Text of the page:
I am a lady (albeit in the loosest sense of the word) and generally I’m glad of the fact. Yes there are many downsides – childbirth, periods, constant ongoing battle to moderate body hair but at least during puberty you are less likely than the malekind to get a raging erection if you sit anywhere near the rear wheels on a bus to school. I think girls probably ride the hormone heavy puberty roller coaster just as wildly as boys, but luckily it’s all tucked safely and invisibly away in our training bras and pants.
But one of the downsides to being a lady is the whole being a ‘bitch’ thing. As it’s such an easy label to stick on pretty much any kind of outspoken female it gets a lot of use and I worry a little about it. I read a really interesting blog a while back about mean girling (women hating other women) by a very clever and successful female writer Liza Palmer and whilst reading it pretty much agreed with the whole thing – you can read it here if you like. But since then it’s been fermenting and whirling and guilting around inside my poor excuse of a frontal lobe. You see – though overwhelmingly I feel women should be more united. You just have to read any feminist popular culture for a bit before you get a bit frustrated about the importance placed on small scale issues like heels and lipstick and how this divides people up – and there is nothing more that the media loves than a feminist quarrel about female image and looks and sex so the whole thing gets massively overblown helpfully distracting us from the little things, like you know, wage differentials.
At the same time I look at the basis of the blog – the ‘Hollywoods 20 Most Hated Celebrities’ where Gwyneth Paltrow came first and Jennifer Lopez second whilst Chris Brown rolled in 20th and how this indicates a worrying women hating women trend and think that maybe the focus here is a little skewed. I’m fairly sure if women were given a sheet of 20 celebrities including Chris Brown and asked to rate them in levels of vileness, that most people would put him top – he is after all a total shitbag. And to be honest isn’t Chris Brown a singer not an actor?? So to sort of come into the survey at all is maybe a small victory. But you just have to look at the FHM hottest women survey – I try not to myself you can get side-boob blindness after a while – it basically has a strong tradition of people winning that were on the cover at the time they do the announcement for voting. People (particularly voters in the FHM sexiest women survey) are pretty straightforward people and quick fluffy questions get quick fluffy answers based on the last bit of media tat we read/saw/listened to.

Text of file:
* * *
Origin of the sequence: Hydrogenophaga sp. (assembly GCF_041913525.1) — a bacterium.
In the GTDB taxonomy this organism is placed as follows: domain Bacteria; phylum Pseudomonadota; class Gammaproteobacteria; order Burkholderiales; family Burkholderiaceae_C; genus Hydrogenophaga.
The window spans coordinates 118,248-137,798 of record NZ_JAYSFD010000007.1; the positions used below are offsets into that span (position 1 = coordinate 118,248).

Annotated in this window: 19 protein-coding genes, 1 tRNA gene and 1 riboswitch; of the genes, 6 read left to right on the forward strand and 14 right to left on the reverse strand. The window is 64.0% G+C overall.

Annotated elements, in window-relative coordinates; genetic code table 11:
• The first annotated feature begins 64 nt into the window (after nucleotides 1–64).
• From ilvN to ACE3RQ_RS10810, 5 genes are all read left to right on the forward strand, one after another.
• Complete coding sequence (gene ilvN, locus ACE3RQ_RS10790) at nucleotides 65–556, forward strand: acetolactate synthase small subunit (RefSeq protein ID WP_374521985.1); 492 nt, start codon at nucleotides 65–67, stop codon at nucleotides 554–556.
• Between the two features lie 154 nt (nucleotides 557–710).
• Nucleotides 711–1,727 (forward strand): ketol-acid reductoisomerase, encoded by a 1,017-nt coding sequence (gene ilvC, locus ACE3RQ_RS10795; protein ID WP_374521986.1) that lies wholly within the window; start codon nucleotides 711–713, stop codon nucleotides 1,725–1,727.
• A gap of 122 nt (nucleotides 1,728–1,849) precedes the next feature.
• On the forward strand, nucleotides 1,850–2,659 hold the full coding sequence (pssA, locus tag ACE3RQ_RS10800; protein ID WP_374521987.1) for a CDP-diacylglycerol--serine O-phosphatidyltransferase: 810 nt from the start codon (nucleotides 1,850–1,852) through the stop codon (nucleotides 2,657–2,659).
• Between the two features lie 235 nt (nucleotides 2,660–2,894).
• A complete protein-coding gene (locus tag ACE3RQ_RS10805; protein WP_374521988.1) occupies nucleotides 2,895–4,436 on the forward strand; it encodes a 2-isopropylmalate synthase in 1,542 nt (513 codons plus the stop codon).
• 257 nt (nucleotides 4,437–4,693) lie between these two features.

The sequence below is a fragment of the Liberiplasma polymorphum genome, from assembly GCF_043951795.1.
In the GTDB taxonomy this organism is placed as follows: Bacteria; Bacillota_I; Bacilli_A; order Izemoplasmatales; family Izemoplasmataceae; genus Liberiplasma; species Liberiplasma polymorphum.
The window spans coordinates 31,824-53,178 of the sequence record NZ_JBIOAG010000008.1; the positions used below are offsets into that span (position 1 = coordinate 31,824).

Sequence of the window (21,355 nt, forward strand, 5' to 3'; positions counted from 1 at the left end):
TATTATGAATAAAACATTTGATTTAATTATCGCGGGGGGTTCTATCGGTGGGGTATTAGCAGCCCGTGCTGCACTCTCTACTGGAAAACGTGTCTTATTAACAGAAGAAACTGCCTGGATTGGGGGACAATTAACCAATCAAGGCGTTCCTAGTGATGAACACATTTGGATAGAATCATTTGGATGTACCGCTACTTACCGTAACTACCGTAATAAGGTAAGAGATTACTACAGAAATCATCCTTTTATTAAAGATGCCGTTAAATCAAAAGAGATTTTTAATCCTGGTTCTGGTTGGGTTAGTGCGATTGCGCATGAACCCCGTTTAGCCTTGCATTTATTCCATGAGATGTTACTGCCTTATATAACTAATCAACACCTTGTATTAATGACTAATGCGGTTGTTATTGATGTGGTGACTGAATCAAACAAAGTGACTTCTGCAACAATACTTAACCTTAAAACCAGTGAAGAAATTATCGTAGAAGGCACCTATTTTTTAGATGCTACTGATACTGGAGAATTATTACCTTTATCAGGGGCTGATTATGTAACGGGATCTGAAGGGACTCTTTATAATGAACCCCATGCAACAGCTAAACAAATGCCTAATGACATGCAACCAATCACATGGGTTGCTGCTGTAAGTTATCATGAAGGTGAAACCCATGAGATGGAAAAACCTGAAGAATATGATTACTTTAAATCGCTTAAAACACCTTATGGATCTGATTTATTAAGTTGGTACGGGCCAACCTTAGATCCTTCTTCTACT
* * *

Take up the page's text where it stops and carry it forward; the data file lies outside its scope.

Women already tend to have so much guilt we traipse around with – ‘Am I a failure as a parent if I work’, ‘Is my career a failure if I don’t’, ‘Am I failing my family/partner if I choose not to or can’t have kids’, ‘Am I a failure if I have post natal depression… want plastic surgery… can’t be arsed to clean the house… etc , etc, etc. Generally the answer overwhelmingly is no – but it doesn’t stop us questioning ourselves about it way too much. So maybe we should stop berating ourselves quite so much for finding certain people a total pain in the arse. Has anyone seen the Jenny from the Block video – it is fucking irritating, mahoosively so. Jennifer Lopez has also been in 3 of the worst films I have ever had the misfortune to sit through – Maid in Manhattan, The Cell and Wedding Planner. She’d probably come up near the top of my list too if I was asked for a survey.
And you know what – I don’t think I need to like all women individually in order to like women in general. And aren’t we wonderful – boobs are just great! Just as I know for a fact that all women don’t like me. I also don’t like all men or even all animals (particularly monkeys it’s something about the little hands). We all have our flaws or strengths that chime with people or don’t and that’s what makes the world a more interesting place.
I definitely agree that I think the media portrayal of women is massively concerning and that men are judged much less harshly for actions than women are. We ask these women questions that would be rude to ask anyone – about their sex lives, their fertility, their attitude to just about everything – and then judge them for their answers however they pitch it. After all we demand perfection in our female superstars but everybody has a different view of what perfection is so they are probably a bit fucked before they even start. Men on the other hand get away with being ‘flawed heros’, ‘troubled geniuses’, ‘cheeky chaps’ much more when in fact they are probably mostly just wankers.
But at the same time I don’t think I can guilt trip myself for not popping out to buy Gwyneth Paltrow’s recipe book. I’d rather get the Marian Keyes one where she talks about how cake helped make her happy – because she speaks like me and to me much more than Mrs Paltrow ever will however immaculate her English accent is (and it really is very good).
Liza Palmer’s blog signs off with ‘We have to be the women we want our daughters to be’ – I agree with this. I want my daughter to be clever, kind and strong and I need to work harder on this. But I also want her to be funny and naughty and take a joy in ridiculing the ridiculous in this world wherever she finds it.